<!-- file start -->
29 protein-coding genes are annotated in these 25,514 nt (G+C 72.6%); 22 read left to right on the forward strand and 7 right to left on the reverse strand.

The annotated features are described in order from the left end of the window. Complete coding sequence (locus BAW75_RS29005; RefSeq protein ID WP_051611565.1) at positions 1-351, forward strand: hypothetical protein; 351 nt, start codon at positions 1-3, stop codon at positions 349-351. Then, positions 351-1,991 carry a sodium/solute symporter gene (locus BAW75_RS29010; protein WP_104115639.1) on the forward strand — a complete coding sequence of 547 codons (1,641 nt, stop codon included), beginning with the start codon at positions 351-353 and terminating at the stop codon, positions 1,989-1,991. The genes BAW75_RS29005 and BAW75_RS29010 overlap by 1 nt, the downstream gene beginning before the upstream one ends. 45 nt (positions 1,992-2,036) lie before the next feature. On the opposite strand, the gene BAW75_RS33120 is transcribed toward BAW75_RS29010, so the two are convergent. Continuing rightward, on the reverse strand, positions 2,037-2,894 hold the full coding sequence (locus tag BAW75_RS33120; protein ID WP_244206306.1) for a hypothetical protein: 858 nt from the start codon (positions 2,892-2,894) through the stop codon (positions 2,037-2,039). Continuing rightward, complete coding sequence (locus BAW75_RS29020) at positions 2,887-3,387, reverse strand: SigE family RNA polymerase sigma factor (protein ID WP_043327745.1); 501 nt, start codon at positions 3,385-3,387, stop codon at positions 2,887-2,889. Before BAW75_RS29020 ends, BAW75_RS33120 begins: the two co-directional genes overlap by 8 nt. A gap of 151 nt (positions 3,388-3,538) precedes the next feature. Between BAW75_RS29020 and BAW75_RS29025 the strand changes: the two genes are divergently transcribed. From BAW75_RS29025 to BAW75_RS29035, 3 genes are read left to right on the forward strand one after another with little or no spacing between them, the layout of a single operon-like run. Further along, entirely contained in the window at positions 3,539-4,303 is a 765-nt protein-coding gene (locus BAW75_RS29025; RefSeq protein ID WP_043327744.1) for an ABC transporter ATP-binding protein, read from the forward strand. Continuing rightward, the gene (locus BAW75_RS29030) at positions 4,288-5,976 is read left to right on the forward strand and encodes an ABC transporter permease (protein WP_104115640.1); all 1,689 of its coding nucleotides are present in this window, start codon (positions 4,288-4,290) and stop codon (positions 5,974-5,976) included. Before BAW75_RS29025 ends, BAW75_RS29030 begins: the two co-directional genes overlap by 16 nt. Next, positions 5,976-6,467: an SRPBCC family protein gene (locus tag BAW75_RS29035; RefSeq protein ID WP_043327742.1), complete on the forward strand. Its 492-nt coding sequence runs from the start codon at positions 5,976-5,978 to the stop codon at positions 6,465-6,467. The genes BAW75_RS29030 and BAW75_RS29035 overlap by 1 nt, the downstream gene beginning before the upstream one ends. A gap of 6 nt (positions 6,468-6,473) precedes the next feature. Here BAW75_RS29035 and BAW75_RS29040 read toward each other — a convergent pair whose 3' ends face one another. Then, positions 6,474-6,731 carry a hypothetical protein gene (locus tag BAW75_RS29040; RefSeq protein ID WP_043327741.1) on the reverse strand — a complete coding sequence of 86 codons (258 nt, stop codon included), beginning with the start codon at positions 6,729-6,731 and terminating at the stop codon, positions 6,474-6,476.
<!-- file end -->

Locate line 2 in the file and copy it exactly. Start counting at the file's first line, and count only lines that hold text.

The annotated features are described in order from the left end of the window. Complete coding sequence (locus BAW75_RS29005; RefSeq protein ID WP_051611565.1) at positions 1-351, forward strand: hypothetical protein; 351 nt, start codon at positions 1-3, stop codon at positions 349-351. Then, positions 351-1,991 carry a sodium/solute symporter gene (locus BAW75_RS29010; protein WP_104115639.1) on the forward strand — a complete coding sequence of 547 codons (1,641 nt, stop codon included), beginning with the start codon at positions 351-353 and terminating at the stop codon, positions 1,989-1,991. The genes BAW75_RS29005 and BAW75_RS29010 overlap by 1 nt, the downstream gene beginning before the upstream one ends. 45 nt (positions 1,992-2,036) lie before the next feature. On the opposite strand, the gene BAW75_RS33120 is transcribed toward BAW75_RS29010, so the two are convergent. Continuing rightward, on the reverse strand, positions 2,037-2,894 hold the full coding sequence (locus tag BAW75_RS33120; protein ID WP_244206306.1) for a hypothetical protein: 858 nt from the start codon (positions 2,892-2,894) through the stop codon (positions 2,037-2,039). Continuing rightward, complete coding sequence (locus BAW75_RS29020) at positions 2,887-3,387, reverse strand: SigE family RNA polymerase sigma factor (protein ID WP_043327745.1); 501 nt, start codon at positions 3,385-3,387, stop codon at positions 2,887-2,889. Before BAW75_RS29020 ends, BAW75_RS33120 begins: the two co-directional genes overlap by 8 nt. A gap of 151 nt (positions 3,388-3,538) precedes the next feature. Between BAW75_RS29020 and BAW75_RS29025 the strand changes: the two genes are divergently transcribed. From BAW75_RS29025 to BAW75_RS29035, 3 genes are read left to right on the forward strand one after another with little or no spacing between them, the layout of a single operon-like run. Further along, entirely contained in the window at positions 3,539-4,303 is a 765-nt protein-coding gene (locus BAW75_RS29025; RefSeq protein ID WP_043327744.1) for an ABC transporter ATP-binding protein, read from the forward strand. Continuing rightward, the gene (locus BAW75_RS29030) at positions 4,288-5,976 is read left to right on the forward strand and encodes an ABC transporter permease (protein WP_104115640.1); all 1,689 of its coding nucleotides are present in this window, start codon (positions 4,288-4,290) and stop codon (positions 5,974-5,976) included. Before BAW75_RS29025 ends, BAW75_RS29030 begins: the two co-directional genes overlap by 16 nt. Next, positions 5,976-6,467: an SRPBCC family protein gene (locus tag BAW75_RS29035; RefSeq protein ID WP_043327742.1), complete on the forward strand. Its 492-nt coding sequence runs from the start codon at positions 5,976-5,978 to the stop codon at positions 6,465-6,467. The genes BAW75_RS29030 and BAW75_RS29035 overlap by 1 nt, the downstream gene beginning before the upstream one ends. A gap of 6 nt (positions 6,468-6,473) precedes the next feature. Here BAW75_RS29035 and BAW75_RS29040 read toward each other — a convergent pair whose 3' ends face one another. Then, positions 6,474-6,731 carry a hypothetical protein gene (locus tag BAW75_RS29040; RefSeq protein ID WP_043327741.1) on the reverse strand — a complete coding sequence of 86 codons (258 nt, stop codon included), beginning with the start codon at positions 6,729-6,731 and terminating at the stop codon, positions 6,474-6,476.